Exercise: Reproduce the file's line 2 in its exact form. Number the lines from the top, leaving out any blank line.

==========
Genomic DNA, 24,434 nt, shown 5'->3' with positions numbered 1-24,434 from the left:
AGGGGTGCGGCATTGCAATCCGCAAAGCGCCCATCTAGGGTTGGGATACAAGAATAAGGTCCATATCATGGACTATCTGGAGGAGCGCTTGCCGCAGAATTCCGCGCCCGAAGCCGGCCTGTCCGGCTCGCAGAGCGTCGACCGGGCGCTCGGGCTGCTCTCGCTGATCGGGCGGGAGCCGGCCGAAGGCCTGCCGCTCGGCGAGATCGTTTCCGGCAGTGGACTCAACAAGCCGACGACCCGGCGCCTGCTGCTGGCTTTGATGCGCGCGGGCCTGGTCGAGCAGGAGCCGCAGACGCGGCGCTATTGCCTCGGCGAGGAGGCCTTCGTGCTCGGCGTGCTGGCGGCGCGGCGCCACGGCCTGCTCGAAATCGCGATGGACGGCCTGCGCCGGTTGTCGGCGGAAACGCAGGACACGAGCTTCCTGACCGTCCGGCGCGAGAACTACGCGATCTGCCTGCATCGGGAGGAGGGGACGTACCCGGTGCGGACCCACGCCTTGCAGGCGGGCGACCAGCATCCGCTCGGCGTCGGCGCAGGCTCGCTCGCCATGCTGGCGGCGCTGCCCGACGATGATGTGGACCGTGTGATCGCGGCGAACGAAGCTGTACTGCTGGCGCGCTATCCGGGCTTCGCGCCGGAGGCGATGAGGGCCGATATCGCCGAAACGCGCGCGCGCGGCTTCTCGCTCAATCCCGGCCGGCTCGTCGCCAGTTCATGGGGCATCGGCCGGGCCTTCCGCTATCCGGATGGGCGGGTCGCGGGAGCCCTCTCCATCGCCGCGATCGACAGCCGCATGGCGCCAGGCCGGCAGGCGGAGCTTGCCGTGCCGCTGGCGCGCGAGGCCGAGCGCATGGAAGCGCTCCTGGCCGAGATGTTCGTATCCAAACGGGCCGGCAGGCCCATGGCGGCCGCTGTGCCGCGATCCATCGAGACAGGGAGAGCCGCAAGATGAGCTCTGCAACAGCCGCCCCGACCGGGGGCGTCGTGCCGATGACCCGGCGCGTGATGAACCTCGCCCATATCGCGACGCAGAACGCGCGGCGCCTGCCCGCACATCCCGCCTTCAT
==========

AGGGGTGCGGCATTGCAATCCGCAAAGCGCCCATCTAGGGTTGGGATACAAGAATAAGGTCCATATCATGGACTATCTGGAGGAGCGCTTGCCGCAGAATTCCGCGCCCGAAGCCGGCCTGTCCGGCTCGCAGAGCGTCGACCGGGCGCTCGGGCTGCTCTCGCTGATCGGGCGGGAGCCGGCCGAAGGCCTGCCGCTCGGCGAGATCGTTTCCGGCAGTGGACTCAACAAGCCGACGACCCGGCGCCTGCTGCTGGCTTTGATGCGCGCGGGCCTGGTCGAGCAGGAGCCGCAGACGCGGCGCTATTGCCTCGGCGAGGAGGCCTTCGTGCTCGGCGTGCTGGCGGCGCGGCGCCACGGCCTGCTCGAAATCGCGATGGACGGCCTGCGCCGGTTGTCGGCGGAAACGCAGGACACGAGCTTCCTGACCGTCCGGCGCGAGAACTACGCGATCTGCCTGCATCGGGAGGAGGGGACGTACCCGGTGCGGACCCACGCCTTGCAGGCGGGCGACCAGCATCCGCTCGGCGTCGGCGCAGGCTCGCTCGCCATGCTGGCGGCGCTGCCCGACGATGATGTGGACCGTGTGATCGCGGCGAACGAAGCTGTACTGCTGGCGCGCTATCCGGGCTTCGCGCCGGAGGCGATGAGGGCCGATATCGCCGAAACGCGCGCGCGCGGCTTCTCGCTCAATCCCGGCCGGCTCGTCGCCAGTTCATGGGGCATCGGCCGGGCCTTCCGCTATCCGGATGGGCGGGTCGCGGGAGCCCTCTCCATCGCCGCGATCGACAGCCGCATGGCGCCAGGCCGGCAGGCGGAGCTTGCCGTGCCGCTGGCGCGCGAGGCCGAGCGCATGGAAGCGCTCCTGGCCGAGATGTTCGTATCCAAACGGGCCGGCAGGCCCATGGCGGCCGCTGTGCCGCGATCCATCGAGACAGGGAGAGCCGCAAGATGAGCTCTGCAACAGCCGCCCCGACCGGGGGCGTCGTGCCGATGACCCGGCGCGTGATGAACCTCGCCCATATCGCGACGCAGAACGCGCGGCGCCTGCCCGCACATCCCGCCTTCAT